Hair to show she cares


Facing a floor-length wall mirror, 6-year-old Jamie Bobb watched as stylist Lee Ann Friend place her blonde hair into two 10-inch ponytails and carefully snip them off.

Friend then placed the hair on top of a manila envelope addressed to Locks of Love and finished styling Bobb’s hair, which was now shoulder-length.

Bobb couldn’t stop looking at her new hairdo. It was cooler and lighter and would be easier to brush.

Bobb not only got her hair cut for the nonprofit organization that takes donated hair to make wigs for children who have lost their own hair while undergoing cancer treatment or for other medical reasons. She also did it in honor of her mother, Kim Bobb, a breast cancer survivor.

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“Mommy had cancer, and I decided my hair was long enough, and I was going to give to Locks of Love,” said Jamie, a first-grader at Immanuel Lutheran School in Seymour.

She said she had grown her hair out since she was 3.

“I was just thinking, ‘What am I going to look like?’ because I have always got my hair trimmed, but I never got a real haircut,” Jamie said.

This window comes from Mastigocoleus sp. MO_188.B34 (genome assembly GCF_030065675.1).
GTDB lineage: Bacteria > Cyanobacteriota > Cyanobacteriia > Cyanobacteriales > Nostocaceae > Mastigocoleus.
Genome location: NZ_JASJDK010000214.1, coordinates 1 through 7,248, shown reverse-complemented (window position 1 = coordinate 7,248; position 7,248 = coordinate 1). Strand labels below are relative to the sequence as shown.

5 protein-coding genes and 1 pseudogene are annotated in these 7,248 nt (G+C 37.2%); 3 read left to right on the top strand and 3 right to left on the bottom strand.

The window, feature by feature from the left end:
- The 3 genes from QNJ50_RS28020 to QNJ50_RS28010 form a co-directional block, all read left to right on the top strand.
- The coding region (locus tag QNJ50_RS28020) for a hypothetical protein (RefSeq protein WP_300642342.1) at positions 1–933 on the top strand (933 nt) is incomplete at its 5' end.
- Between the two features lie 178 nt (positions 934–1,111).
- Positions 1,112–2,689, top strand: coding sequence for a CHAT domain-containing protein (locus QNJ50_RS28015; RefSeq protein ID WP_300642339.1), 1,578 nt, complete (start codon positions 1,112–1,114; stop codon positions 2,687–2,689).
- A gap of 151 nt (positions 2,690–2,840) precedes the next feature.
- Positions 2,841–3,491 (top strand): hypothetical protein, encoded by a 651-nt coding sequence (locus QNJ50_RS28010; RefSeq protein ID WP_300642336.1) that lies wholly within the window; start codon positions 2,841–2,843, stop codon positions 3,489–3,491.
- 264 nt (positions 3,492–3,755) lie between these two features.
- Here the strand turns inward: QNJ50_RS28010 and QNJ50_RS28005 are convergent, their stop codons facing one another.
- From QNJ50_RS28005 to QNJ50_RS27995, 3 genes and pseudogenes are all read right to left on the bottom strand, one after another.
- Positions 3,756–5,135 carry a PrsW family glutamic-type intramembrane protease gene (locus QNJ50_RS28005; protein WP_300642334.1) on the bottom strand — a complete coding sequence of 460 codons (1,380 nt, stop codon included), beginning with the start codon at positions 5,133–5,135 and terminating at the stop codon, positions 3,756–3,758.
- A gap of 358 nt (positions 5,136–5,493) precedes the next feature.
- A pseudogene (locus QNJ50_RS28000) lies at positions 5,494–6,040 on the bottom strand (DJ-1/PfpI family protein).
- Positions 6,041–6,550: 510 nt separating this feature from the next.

During last year’s Relay for Life, Jamie and her mother began talking about Locks of Love. A few weeks ago, Jamie decided to get her hair cut.

“I said, ‘Whenever you think you’re ready, just let us know,'” Kim said. “A couple weeks ago, I came into her room to say her prayers with her, and she said, ‘I have made my decision. I want to donate my hair.’ It was a big deal for her.”

Jamie said it made her feel good to donate. It was a proud moment for Kim.

“It touched my heart,” Kim said. “She’s very kind-hearted. She’s a special kid, so I knew she was going to do it for the right reasons and to help people.”

Kim was relieved Jamie liked her new look.

“I just wanted to make sure she was comfortable, and I’m thrilled that she likes the result because I was worried that maybe it wouldn’t be what she expected,” Kim said. “But she’s really happy, as you can tell. She’s hanging out by the mirror.”

Kim said Jamie’s hair will now require less work and time in the mornings.

“The time in the shower will be cut down drastically,” Kim said. “There was a lot of conditioning that went into it just to keep it from tangling.”

Friend said she was excited to be a part of it all. She said she has cut five people’s hair for Locks of Love.

“It makes me speechless, and it’s very humbling. I feel very lucky and privileged to be able to do it,” said Friend, who also is Kim’s stylist.

“This one’s neat because I just think Kim has showed her kids to care for others that have cancer,” Friend said. “I think it shows love for others, and if other people would stop and think about the small things in life, doing something like that for others, our world would be a great place.”

Kim said it’s great to see people think of Locks of Love because she knows what it’s like to lose hair. That happened to her twice in 2004 following different rounds of chemotherapy treatments for breast cancer.

Her cancer diagnosis came on Christmas Eve in 2003. She had been concerned about a lymph node and went to the doctor.